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An open letter about the “blight” ordinance

 

I sent this letter opposing the Clarksville Center Redevelopment Plan to Clarksville City Mayor Johnny Piper and all twelve City Council members on Tuesday, February 5th, 2008. So far I have only received four replies.

blight article headerTo my elected representatives:

As a registered voter and a property owner I am extremely concerned and alarmed about the so-called “blight” ordinance, 73-2005-06. I live within the area designated as “blight” by this ordinance, and am beyond disappointed at both this current city council plus administration as well as with the former city council plus administration.

I NEVER received proper notification of this ordinance in any stage of its development. I received absolutely nothing in 2006 when it was up for its first reading, nor did I receive anything this past fall when it finally was scheduled for a second reading. Had I received proper notice of this you would have certainly heard and read my thoughts long prior to today. This document should have never been passed.

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Editor’s Note: The Clarksville Property Rights Coalition is asking that people who oppose the redevelopment ordinance to attend tonight’s city council meeting wearing red. The public address period begins at 7:00pm, while the official city council meeting starts at at 7:30pm. The council meeting is being held at the Board of Education building, which is located at 621 Gracey Avenue (approximately where the old Acme Boot building was on Crossland).

I read in the newspaper and through online sources that there is “misinformation” floating around regarding this ordinance, so I took the time to read the entire document in question. Yes, it took me a while to read and digest all 18 pages in PDF format. It has also taken me a few weeks to temper my anger regarding this document. This ordinance must be repealed.

There is currently talk of “amending” the ordinance to allegedly “fix” a few things. I propose there is no way to amend this ordinance as it is fundamentally flawed. The size of area designated as blight is preposterous. Larger metropolitan cities who actually have true urban blight do not designate areas this large as blight. What exactly is Clarksville City Council saying about this city by passing this ordinance? This ordinance should have never been passed.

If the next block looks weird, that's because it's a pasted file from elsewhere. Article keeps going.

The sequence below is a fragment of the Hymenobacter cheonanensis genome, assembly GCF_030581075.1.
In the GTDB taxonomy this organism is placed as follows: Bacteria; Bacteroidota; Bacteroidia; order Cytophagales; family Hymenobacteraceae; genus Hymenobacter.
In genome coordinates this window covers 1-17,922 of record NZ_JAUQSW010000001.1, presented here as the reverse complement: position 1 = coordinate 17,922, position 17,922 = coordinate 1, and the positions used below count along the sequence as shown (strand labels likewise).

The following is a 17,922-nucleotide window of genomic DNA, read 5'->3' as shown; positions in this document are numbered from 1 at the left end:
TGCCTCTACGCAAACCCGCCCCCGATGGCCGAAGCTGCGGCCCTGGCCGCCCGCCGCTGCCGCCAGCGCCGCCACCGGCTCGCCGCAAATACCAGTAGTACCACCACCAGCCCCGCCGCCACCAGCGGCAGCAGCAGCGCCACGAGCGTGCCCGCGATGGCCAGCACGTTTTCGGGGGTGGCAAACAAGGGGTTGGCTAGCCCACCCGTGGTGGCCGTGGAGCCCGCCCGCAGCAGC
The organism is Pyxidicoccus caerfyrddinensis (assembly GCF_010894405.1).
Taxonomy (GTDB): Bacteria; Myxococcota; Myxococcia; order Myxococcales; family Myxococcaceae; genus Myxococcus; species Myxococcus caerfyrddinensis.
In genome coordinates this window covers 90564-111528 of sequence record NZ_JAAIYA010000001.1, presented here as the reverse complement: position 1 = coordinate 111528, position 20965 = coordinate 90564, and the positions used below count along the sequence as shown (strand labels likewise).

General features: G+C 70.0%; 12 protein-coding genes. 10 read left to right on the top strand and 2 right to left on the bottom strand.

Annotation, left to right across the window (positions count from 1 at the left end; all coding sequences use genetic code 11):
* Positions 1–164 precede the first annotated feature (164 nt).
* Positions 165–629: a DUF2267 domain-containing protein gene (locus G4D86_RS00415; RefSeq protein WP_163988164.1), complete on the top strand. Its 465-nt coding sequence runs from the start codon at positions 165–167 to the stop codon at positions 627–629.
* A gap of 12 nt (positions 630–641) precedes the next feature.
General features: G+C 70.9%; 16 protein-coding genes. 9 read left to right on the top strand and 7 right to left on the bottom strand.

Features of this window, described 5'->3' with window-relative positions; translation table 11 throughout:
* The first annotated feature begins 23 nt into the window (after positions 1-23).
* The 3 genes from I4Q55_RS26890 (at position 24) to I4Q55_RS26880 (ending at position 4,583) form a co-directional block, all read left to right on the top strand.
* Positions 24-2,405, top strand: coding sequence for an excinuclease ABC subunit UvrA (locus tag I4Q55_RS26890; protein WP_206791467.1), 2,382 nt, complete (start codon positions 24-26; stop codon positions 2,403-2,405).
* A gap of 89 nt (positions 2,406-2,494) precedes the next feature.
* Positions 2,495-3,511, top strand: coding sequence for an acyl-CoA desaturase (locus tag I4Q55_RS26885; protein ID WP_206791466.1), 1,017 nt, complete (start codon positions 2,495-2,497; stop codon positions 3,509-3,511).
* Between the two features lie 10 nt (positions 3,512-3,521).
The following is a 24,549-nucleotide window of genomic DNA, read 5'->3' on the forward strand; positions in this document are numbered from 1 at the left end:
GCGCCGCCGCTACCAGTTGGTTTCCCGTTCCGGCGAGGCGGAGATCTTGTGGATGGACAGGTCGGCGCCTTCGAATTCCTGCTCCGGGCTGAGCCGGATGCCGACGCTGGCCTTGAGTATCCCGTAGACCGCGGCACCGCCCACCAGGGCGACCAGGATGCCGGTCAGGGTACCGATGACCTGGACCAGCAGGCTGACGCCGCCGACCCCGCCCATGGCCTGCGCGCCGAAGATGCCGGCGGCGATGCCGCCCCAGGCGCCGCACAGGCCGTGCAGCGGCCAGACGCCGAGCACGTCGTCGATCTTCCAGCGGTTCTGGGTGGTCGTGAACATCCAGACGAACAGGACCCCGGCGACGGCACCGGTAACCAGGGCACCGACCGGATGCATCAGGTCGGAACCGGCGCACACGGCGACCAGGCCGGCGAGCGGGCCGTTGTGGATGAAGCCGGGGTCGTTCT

co-depot-man-looking-at-ordinance.JPGThere is an old saying: “The Devil is in the details,” and the Redevelopment Plan attached to the ordinance proves it beyond all doubt. The very notion of an elected government body willing to use eminent domain to further private development is the antithesis of all our country was founded upon (Section 1 of the ordinance). It is abhorrent to me as a property owner to even think that my tax dollars could go to fund such a practice so hostile to us individual homeowners within the designated blight area (Sections 4 and 5 of the ordinance). The Redevelopment Plan even specifically states structurally sound property can be acquired and demolished (B-2-e). The statement concerning “the present subdivision and ownership of land” as an impediment to development and redevelopment of the city (B-2-c) is particularly insulting.

This entire ordinance and redevelopment plan are simply unacceptable to me as a homeowner. My home is not blight. It is not only my place of residence, it is the place I picked to make a life and raise my son with the thought of both of us attending Austin Peay nearby to improve our economical position. I live near the city park so my son can enjoy the facilities. I pay city property taxes like everyone else. My home may not be extravagant, but it is structurally sound and habitable. Currently a good portion of my income goes to college tuition for myself and in a few years for my son, so I needed to pick a property I could easily afford while we attend college. Now I feel my prudent decisions are being punished by this ordinance for the profit of private developers.

While the ordinance and Redevelopment Plan both allow for “proper notification” of homeowners who are affected by a total stranger’s ideas for the property, I must question why we should place any trust in this. As stated above, I did not receive any notification of this ordinance or plan, even though it directly affects me. How can I be assured I would be notified of any plan filed that involved my property before a decision is made? Simply saying it will be so is not good enough, given the total lack of communication by the city councils and mayors involved in passing this ordinance.

Does Clarksville have areas within the designated blight area that desperately need improvement? Yes. Should these areas be redeveloped for the good of the community? Yes. Is this the way to do it though? NO! This ordinance needs to be repealed, and the community as a whole should work together to draft a better plan. Developers, homeowners, city council, and the zoning commission should work with each other to work out an idea that will benefit all involved. The ordinance and redevelopment plan currently in place do not benefit all parties.

Repeal the ordinance. Revoke the redevelopment plan. This is not good for the community.

Katrina Gunn


About Katrina Gunn

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